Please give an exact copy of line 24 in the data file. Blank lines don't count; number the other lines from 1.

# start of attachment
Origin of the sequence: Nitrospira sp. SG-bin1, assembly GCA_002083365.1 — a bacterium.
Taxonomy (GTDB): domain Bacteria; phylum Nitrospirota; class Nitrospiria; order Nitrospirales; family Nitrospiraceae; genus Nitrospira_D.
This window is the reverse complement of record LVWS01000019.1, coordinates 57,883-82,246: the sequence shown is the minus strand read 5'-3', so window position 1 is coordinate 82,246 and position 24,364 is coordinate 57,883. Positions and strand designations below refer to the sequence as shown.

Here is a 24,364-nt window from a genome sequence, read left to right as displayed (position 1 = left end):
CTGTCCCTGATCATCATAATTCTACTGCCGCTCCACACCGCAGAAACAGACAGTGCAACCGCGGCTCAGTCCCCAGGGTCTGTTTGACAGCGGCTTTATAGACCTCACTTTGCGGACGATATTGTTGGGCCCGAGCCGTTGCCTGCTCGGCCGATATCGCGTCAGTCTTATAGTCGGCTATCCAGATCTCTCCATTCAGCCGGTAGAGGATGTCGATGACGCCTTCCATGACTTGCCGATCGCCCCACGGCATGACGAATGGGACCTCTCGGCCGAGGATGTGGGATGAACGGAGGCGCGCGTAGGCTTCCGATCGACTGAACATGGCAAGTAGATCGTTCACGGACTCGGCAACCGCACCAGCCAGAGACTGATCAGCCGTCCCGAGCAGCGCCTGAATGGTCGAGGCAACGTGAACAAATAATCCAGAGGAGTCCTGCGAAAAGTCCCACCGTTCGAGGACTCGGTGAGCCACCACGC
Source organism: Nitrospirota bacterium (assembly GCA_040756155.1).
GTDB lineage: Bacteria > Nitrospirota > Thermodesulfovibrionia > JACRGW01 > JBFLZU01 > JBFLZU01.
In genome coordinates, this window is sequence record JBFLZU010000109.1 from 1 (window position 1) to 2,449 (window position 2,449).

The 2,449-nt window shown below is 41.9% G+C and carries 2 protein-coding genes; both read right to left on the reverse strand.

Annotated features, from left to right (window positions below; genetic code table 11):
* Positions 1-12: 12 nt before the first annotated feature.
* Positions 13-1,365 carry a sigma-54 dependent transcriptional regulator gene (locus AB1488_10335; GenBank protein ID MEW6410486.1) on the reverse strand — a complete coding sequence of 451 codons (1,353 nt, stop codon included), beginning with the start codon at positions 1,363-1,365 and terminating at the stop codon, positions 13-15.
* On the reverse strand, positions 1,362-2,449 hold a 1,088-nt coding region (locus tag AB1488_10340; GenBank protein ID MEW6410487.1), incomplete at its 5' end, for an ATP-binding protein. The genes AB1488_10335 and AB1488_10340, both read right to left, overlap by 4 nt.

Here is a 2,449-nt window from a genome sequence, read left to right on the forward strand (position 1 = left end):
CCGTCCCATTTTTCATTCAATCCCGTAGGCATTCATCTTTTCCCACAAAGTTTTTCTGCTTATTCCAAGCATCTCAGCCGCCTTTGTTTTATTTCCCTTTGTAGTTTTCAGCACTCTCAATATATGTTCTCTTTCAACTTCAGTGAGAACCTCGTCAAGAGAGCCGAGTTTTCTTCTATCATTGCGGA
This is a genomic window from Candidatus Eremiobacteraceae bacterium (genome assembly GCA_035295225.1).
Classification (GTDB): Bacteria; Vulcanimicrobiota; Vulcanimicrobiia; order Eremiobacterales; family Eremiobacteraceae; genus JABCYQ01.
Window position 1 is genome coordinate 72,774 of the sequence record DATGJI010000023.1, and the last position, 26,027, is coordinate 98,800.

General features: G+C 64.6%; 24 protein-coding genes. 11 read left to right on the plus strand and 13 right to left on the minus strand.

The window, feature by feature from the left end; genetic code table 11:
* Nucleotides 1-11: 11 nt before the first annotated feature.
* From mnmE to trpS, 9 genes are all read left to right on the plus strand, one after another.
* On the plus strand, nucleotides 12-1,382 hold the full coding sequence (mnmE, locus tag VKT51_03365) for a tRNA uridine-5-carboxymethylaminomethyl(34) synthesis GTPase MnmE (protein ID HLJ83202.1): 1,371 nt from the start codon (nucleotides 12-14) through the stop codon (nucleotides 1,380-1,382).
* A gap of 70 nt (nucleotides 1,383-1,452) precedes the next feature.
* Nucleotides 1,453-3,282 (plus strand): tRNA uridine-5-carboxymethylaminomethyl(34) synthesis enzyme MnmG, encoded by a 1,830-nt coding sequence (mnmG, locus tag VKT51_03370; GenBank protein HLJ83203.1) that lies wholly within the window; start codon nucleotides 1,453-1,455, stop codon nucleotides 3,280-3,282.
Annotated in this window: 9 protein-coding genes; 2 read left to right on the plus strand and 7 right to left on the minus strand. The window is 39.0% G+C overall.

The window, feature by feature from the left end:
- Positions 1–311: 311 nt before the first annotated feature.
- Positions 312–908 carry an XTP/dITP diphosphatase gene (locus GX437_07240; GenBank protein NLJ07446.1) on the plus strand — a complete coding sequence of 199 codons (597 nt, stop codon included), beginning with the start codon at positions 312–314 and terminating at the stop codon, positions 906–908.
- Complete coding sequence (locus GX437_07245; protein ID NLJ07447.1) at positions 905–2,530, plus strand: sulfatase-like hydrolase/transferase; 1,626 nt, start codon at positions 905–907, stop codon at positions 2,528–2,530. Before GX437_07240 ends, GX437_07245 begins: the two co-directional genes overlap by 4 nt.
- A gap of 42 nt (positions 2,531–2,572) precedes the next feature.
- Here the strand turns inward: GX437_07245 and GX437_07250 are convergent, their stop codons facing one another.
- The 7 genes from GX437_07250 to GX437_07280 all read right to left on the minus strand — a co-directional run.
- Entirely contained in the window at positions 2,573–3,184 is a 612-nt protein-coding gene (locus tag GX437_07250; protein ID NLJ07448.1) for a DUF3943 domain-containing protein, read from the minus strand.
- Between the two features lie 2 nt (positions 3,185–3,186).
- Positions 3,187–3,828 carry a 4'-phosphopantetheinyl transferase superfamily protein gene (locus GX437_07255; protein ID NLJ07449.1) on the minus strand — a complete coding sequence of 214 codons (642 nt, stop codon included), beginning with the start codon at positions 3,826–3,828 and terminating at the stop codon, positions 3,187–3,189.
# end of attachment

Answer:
* A gap of 70 nt (nucleotides 1,383-1,452) precedes the next feature.